• Constantly looking for information that disconfirms your expectations and projections
  • Using failure and rejection as information and as a stimulus to more intelligent effort
  • Even success can teach lessons, as long as you don’t automatically assume it happened because you’re so smart.

Optionality: Build a secure floor and no ceiling

Besides personal assets or psychological qualities that can increase antifragility, there are also ways to structure your work to reduce downside and take advantage of randomness. The key concept is to maintain options so that you are not forced into poor choices.

If you can build a secure base that does not take all your time, you can then focus the rest of your attention on the really big deals that bring the big paydays, the recognition, and the trips to Hawaii. Taleb call this the “Barbell” strategy, because it’s a way of focusing on both ends of a range rather than in the middle. The way this would work in a sales portfolio or a funnel is to build a secure base of customers that will keep you in the game and insulate you from large losses. It’s best to have a lot of smaller deals, where the loss of a few won’t hurt too much. While it’s tempting to see security in having a few larger customers, with which you have very solid relationships and big barriers to competitive entry, this is much more fragile than it seems.

Iatrogenics: Don’t screw it up

When something is naturally antifragile, managing it too closely or intervening too much can cause unintended harm. Iatrogenics is technically a medical term, describing unintended harmful results from medical treatment,[1] but the idea applies to other systems as well. For instance, prevention of minor forest fires makes the ecosystem more fragile by preventing the burning off of underbrush, leading to catastrophic fires at some point.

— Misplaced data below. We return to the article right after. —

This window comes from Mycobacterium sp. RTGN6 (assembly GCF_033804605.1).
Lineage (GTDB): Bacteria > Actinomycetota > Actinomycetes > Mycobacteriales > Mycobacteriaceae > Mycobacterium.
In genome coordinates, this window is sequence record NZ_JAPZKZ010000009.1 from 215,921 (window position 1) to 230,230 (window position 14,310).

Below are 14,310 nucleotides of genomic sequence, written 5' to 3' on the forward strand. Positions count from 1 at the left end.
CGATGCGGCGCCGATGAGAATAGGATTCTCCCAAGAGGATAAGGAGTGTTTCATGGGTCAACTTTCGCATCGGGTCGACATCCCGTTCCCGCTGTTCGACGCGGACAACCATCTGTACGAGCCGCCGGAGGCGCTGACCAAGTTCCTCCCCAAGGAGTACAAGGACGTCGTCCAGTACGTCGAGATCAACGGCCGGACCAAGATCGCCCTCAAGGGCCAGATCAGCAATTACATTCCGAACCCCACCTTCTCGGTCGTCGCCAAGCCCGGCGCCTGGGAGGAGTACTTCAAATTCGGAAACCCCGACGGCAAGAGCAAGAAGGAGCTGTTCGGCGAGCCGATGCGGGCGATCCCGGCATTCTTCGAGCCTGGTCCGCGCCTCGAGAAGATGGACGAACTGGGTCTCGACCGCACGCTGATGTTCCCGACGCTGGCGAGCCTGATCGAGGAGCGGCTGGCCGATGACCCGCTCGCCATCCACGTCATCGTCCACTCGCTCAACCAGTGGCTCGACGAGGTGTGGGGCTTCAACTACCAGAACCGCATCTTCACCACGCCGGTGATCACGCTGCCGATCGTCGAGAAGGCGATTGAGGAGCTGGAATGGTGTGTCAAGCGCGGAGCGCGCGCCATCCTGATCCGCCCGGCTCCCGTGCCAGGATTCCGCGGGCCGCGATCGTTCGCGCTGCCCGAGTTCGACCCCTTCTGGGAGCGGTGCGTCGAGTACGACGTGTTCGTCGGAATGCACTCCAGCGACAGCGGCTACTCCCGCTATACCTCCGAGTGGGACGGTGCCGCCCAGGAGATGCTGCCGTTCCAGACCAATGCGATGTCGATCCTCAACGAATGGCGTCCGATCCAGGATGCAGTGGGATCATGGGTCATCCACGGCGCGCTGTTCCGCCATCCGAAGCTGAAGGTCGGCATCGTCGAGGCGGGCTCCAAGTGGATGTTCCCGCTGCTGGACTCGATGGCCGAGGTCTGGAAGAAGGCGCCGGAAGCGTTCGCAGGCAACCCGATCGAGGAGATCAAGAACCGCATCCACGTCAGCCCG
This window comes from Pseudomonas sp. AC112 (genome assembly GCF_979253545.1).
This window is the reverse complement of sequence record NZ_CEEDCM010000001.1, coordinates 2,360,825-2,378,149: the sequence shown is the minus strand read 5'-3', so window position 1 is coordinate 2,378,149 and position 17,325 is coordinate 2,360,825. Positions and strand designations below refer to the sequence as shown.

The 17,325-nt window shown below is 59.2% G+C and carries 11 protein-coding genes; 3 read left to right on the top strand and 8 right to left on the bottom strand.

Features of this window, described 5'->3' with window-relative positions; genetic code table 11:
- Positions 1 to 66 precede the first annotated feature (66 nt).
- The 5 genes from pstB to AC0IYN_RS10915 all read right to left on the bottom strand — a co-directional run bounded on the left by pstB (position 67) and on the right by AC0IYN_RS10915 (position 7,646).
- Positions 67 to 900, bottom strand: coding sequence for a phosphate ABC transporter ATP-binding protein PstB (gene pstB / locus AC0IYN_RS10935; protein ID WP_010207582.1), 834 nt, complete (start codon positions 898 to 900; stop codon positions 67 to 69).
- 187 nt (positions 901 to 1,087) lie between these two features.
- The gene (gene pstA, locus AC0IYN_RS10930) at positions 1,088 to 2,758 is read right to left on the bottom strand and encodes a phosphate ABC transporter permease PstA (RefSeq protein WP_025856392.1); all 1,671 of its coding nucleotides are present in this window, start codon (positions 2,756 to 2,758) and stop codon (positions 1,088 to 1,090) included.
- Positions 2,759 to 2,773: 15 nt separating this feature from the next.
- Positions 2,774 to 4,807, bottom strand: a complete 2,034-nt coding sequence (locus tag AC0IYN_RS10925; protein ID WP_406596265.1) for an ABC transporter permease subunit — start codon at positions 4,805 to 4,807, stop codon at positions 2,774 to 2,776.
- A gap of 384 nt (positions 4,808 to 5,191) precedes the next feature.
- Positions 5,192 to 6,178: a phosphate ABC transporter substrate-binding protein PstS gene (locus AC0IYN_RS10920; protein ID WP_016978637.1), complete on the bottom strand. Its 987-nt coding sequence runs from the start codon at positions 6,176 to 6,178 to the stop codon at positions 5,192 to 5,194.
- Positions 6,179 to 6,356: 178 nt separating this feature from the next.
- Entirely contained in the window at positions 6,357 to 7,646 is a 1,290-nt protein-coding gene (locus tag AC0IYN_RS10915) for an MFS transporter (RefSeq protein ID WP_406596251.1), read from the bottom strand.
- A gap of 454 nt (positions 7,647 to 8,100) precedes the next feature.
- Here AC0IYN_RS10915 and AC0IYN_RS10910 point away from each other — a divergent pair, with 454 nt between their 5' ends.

Sales managers always want to do something, but sometimes doing nothing may be the best management. Sales managers contribute to iatrogenics by excessively monitoring sales activity, by rigid procedures to regulate action, by automatically stepping in or by dropping prices to avoid losing deals.

If you’re a sales leader, you need to work on removing sources of fragility, without adding those of your own unintended doing. Since personal learning is one of the most powerful antidotes to fragility, anything that discourages learning is going to make your performance fragile. Blaming people for mistakes; fostering a culture of fear (e.g. “third prize: you’re fired”) Excessive monitoring of activity and rigid procedures that allow little room for initiative or flexibility cause fragility.

We salespeople like to say we make our own luck, and I believe that’s roughly true in the long run. But maybe the surest way to build a successful long term career is to put yourself in a position where even bad luck is ultimately good.

[1] In fact, it’s the third leading cause of death in the US, with an estimated 225,000 deaths a year.

Republished with author's permission from original post.

Jack Malcolm
Jack founded Falcon Performance Group in 1996 specifically to combine his complex-sale expertise and his extensive financial background to design and implement complete sales process improvement initiatives at top national and international corporations.